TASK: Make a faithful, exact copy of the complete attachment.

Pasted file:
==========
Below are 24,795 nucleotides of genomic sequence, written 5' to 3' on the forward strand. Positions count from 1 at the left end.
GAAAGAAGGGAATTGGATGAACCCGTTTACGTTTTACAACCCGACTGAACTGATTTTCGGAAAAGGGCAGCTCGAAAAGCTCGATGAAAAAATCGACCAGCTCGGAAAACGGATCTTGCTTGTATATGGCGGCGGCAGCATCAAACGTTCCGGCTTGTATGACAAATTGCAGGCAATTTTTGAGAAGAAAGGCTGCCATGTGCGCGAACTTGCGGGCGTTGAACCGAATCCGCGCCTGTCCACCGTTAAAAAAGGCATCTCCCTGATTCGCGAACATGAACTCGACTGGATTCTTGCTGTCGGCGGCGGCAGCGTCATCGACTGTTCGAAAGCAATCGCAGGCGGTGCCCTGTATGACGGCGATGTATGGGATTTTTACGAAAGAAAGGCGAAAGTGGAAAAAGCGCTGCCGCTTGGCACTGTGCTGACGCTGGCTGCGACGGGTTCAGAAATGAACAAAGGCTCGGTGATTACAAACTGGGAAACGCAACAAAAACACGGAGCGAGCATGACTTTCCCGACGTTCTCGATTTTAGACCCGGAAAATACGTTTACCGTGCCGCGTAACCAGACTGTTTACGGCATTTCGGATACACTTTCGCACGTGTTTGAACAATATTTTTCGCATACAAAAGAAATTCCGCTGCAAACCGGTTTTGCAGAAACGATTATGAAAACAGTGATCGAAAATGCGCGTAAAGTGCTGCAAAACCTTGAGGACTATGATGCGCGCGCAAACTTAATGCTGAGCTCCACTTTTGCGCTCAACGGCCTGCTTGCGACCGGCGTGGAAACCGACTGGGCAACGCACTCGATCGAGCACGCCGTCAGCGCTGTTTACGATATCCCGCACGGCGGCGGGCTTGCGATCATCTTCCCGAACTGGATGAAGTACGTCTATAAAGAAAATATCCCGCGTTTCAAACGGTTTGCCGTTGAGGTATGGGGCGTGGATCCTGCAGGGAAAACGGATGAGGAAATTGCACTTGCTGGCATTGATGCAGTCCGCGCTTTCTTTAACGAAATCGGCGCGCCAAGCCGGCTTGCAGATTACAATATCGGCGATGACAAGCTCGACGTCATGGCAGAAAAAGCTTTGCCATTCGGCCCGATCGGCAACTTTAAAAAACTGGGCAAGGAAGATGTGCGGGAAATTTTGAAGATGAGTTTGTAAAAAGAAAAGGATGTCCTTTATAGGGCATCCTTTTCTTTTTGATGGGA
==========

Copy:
Below are 24,795 nucleotides of genomic sequence, written 5' to 3' on the forward strand. Positions count from 1 at the left end.
GAAAGAAGGGAATTGGATGAACCCGTTTACGTTTTACAACCCGACTGAACTGATTTTCGGAAAAGGGCAGCTCGAAAAGCTCGATGAAAAAATCGACCAGCTCGGAAAACGGATCTTGCTTGTATATGGCGGCGGCAGCATCAAACGTTCCGGCTTGTATGACAAATTGCAGGCAATTTTTGAGAAGAAAGGCTGCCATGTGCGCGAACTTGCGGGCGTTGAACCGAATCCGCGCCTGTCCACCGTTAAAAAAGGCATCTCCCTGATTCGCGAACATGAACTCGACTGGATTCTTGCTGTCGGCGGCGGCAGCGTCATCGACTGTTCGAAAGCAATCGCAGGCGGTGCCCTGTATGACGGCGATGTATGGGATTTTTACGAAAGAAAGGCGAAAGTGGAAAAAGCGCTGCCGCTTGGCACTGTGCTGACGCTGGCTGCGACGGGTTCAGAAATGAACAAAGGCTCGGTGATTACAAACTGGGAAACGCAACAAAAACACGGAGCGAGCATGACTTTCCCGACGTTCTCGATTTTAGACCCGGAAAATACGTTTACCGTGCCGCGTAACCAGACTGTTTACGGCATTTCGGATACACTTTCGCACGTGTTTGAACAATATTTTTCGCATACAAAAGAAATTCCGCTGCAAACCGGTTTTGCAGAAACGATTATGAAAACAGTGATCGAAAATGCGCGTAAAGTGCTGCAAAACCTTGAGGACTATGATGCGCGCGCAAACTTAATGCTGAGCTCCACTTTTGCGCTCAACGGCCTGCTTGCGACCGGCGTGGAAACCGACTGGGCAACGCACTCGATCGAGCACGCCGTCAGCGCTGTTTACGATATCCCGCACGGCGGCGGGCTTGCGATCATCTTCCCGAACTGGATGAAGTACGTCTATAAAGAAAATATCCCGCGTTTCAAACGGTTTGCCGTTGAGGTATGGGGCGTGGATCCTGCAGGGAAAACGGATGAGGAAATTGCACTTGCTGGCATTGATGCAGTCCGCGCTTTCTTTAACGAAATCGGCGCGCCAAGCCGGCTTGCAGATTACAATATCGGCGATGACAAGCTCGACGTCATGGCAGAAAAAGCTTTGCCATTCGGCCCGATCGGCAACTTTAAAAAACTGGGCAAGGAAGATGTGCGGGAAATTTTGAAGATGAGTTTGTAAAAAGAAAAGGATGTCCTTTATAGGGCATCCTTTTCTTTTTGATGGGA